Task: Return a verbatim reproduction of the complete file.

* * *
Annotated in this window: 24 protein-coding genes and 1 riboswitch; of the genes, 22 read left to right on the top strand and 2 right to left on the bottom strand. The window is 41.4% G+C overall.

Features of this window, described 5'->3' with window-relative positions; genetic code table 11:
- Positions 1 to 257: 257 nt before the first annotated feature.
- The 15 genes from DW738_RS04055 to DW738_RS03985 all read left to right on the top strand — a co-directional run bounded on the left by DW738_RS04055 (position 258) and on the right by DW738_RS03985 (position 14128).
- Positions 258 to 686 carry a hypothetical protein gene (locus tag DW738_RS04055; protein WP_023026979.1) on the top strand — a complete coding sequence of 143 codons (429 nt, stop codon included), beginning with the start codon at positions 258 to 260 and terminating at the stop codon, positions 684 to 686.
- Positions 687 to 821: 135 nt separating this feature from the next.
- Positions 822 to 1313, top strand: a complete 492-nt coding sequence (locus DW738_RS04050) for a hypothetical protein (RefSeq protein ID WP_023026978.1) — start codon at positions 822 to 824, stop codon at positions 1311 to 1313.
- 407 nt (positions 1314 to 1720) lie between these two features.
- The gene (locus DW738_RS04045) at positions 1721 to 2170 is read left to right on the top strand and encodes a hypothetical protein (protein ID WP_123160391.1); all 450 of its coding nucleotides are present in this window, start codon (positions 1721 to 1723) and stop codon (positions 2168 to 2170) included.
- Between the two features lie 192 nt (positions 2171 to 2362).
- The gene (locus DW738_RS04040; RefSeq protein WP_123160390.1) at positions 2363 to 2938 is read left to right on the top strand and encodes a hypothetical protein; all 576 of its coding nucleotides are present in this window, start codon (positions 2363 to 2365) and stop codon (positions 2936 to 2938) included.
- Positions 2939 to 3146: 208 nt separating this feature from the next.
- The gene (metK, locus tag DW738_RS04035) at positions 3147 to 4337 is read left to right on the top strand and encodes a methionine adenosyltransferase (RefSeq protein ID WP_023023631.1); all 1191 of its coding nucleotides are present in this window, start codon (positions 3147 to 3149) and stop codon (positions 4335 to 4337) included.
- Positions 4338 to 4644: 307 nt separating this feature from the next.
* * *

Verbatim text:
Annotated in this window: 24 protein-coding genes and 1 riboswitch; of the genes, 22 read left to right on the top strand and 2 right to left on the bottom strand. The window is 41.4% G+C overall.

Features of this window, described 5'->3' with window-relative positions; genetic code table 11:
- Positions 1 to 257: 257 nt before the first annotated feature.
- The 15 genes from DW738_RS04055 to DW738_RS03985 all read left to right on the top strand — a co-directional run bounded on the left by DW738_RS04055 (position 258) and on the right by DW738_RS03985 (position 14128).
- Positions 258 to 686 carry a hypothetical protein gene (locus tag DW738_RS04055; protein WP_023026979.1) on the top strand — a complete coding sequence of 143 codons (429 nt, stop codon included), beginning with the start codon at positions 258 to 260 and terminating at the stop codon, positions 684 to 686.
- Positions 687 to 821: 135 nt separating this feature from the next.
- Positions 822 to 1313, top strand: a complete 492-nt coding sequence (locus DW738_RS04050) for a hypothetical protein (RefSeq protein ID WP_023026978.1) — start codon at positions 822 to 824, stop codon at positions 1311 to 1313.
- 407 nt (positions 1314 to 1720) lie between these two features.
- The gene (locus DW738_RS04045) at positions 1721 to 2170 is read left to right on the top strand and encodes a hypothetical protein (protein ID WP_123160391.1); all 450 of its coding nucleotides are present in this window, start codon (positions 1721 to 1723) and stop codon (positions 2168 to 2170) included.
- Between the two features lie 192 nt (positions 2171 to 2362).
- The gene (locus DW738_RS04040; RefSeq protein WP_123160390.1) at positions 2363 to 2938 is read left to right on the top strand and encodes a hypothetical protein; all 576 of its coding nucleotides are present in this window, start codon (positions 2363 to 2365) and stop codon (positions 2936 to 2938) included.
- Positions 2939 to 3146: 208 nt separating this feature from the next.
- The gene (metK, locus tag DW738_RS04035) at positions 3147 to 4337 is read left to right on the top strand and encodes a methionine adenosyltransferase (RefSeq protein ID WP_023023631.1); all 1191 of its coding nucleotides are present in this window, start codon (positions 3147 to 3149) and stop codon (positions 4335 to 4337) included.
- Positions 4338 to 4644: 307 nt separating this feature from the next.